“I was 10 years old and living in my grandmother’s house,” recalled Jack Clark. “We were sitting on the front porch. The sky was turning bright red and my grandmother, who was very religious, thought the world was coming to an end. Scared the devil out of me. I also remember seeing horses run down the middle of Second Street, some of them appearing to be badly hurt. A couple of them fell on the street and were screaming. It was very horrible. My dad went over there to see if he could help and came back dirty, saying that he helped the firemen hump the hoses. I remember that fire well.”

“I can remember the fire,” said William Stovall. “My mother and aunt took my cousin and me there the next morning. Horses were lying around along with thousands of feet of hose. Twenty years later, I became a firefighter. Go figure. I guess it made a impression on me.”

Donnie Hardin’s father was a teenager. He and his friends saw the smoke and rushed over on their bikes. They saw horses running around screaming. The scene haunted his father until he died.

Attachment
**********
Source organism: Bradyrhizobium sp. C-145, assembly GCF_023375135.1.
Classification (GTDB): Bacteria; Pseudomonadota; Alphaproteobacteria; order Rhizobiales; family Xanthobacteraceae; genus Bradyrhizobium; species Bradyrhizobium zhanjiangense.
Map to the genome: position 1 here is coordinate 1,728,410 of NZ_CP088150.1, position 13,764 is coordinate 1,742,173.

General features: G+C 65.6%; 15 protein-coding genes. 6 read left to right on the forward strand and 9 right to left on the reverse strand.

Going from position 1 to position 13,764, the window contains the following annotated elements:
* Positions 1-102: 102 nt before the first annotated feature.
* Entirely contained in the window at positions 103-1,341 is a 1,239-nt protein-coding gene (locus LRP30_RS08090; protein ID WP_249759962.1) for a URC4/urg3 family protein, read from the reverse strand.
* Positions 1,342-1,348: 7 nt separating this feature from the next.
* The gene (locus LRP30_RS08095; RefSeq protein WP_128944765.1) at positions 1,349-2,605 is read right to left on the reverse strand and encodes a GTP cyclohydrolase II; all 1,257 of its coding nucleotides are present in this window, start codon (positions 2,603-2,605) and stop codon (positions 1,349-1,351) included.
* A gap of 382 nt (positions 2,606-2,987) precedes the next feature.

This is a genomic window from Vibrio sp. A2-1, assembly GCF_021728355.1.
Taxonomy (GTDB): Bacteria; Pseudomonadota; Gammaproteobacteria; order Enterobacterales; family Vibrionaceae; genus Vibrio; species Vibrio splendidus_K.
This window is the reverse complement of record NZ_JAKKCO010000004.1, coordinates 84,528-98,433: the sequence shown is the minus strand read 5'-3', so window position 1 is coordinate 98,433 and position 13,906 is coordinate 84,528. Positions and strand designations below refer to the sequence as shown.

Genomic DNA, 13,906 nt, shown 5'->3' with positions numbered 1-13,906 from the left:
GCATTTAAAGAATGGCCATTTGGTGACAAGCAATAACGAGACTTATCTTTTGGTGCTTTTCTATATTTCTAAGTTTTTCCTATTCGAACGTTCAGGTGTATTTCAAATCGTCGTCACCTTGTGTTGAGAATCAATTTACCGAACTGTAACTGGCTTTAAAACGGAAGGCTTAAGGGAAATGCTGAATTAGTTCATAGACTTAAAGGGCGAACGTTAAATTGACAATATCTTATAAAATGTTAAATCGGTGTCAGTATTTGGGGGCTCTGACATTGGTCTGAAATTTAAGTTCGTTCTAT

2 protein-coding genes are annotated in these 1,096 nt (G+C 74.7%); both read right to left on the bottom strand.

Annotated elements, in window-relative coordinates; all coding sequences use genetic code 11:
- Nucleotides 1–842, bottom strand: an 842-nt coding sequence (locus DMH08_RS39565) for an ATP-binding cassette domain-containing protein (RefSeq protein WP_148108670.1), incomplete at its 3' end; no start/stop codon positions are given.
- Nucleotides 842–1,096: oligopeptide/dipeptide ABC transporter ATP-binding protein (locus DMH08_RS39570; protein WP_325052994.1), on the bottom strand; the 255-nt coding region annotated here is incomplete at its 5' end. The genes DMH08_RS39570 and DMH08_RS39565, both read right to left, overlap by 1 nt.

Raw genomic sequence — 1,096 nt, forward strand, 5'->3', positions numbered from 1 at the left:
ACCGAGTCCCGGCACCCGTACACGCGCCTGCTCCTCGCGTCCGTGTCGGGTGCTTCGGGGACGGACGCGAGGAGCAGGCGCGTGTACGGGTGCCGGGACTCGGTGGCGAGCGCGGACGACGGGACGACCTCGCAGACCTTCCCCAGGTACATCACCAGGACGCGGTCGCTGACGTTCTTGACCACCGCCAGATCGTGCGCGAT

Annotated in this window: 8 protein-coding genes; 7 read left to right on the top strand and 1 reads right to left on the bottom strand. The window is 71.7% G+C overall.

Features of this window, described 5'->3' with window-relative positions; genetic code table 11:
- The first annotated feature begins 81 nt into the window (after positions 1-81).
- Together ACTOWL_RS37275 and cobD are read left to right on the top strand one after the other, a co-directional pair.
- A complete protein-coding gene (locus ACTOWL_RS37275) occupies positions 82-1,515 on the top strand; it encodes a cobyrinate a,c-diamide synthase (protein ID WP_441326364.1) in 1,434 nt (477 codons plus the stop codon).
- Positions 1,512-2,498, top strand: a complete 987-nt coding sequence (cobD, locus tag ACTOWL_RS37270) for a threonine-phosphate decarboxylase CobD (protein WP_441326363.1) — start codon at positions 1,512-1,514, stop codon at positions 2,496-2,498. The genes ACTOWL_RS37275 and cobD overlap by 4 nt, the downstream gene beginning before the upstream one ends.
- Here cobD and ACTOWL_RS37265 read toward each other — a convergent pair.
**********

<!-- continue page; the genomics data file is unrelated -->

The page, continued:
A 24-year-old exercise boy later confessed to deliberately starting the fire while under the influence of alcohol and marijuana, and was sentenced to five years in prison. He also admitted to accidentally setting the fire in March of 1951.

Douglas Park commemorative plaque
Douglas Park Commemorative Plaque

As successive fires plagued Douglas Park, Churchill Downs continued to sell off parcels of the property. In 1954 three acres were sold to George Gould for the construction of offices, and the Archdiocese purchased seven more acres for $28,000. This latter plot would become the site of Holy Rosary Academy, now the Americana Community Center.

Finally, at a meeting of the board of directors of Churchill Downs on June 5, 1956, the decision was made to liquidate the rest of the property. The board hoped to obtain a total of $1,000,000 for capital improvements at the Downs. The last horses left the grounds in July of the next year. The track surface was actually scraped off and deposited on the Churchill Downs racetrack. By the spring of 1958, the remaining 78 acres of Douglas Park were cleared of the last 10 barns, and the land was leveled and sowed with grass.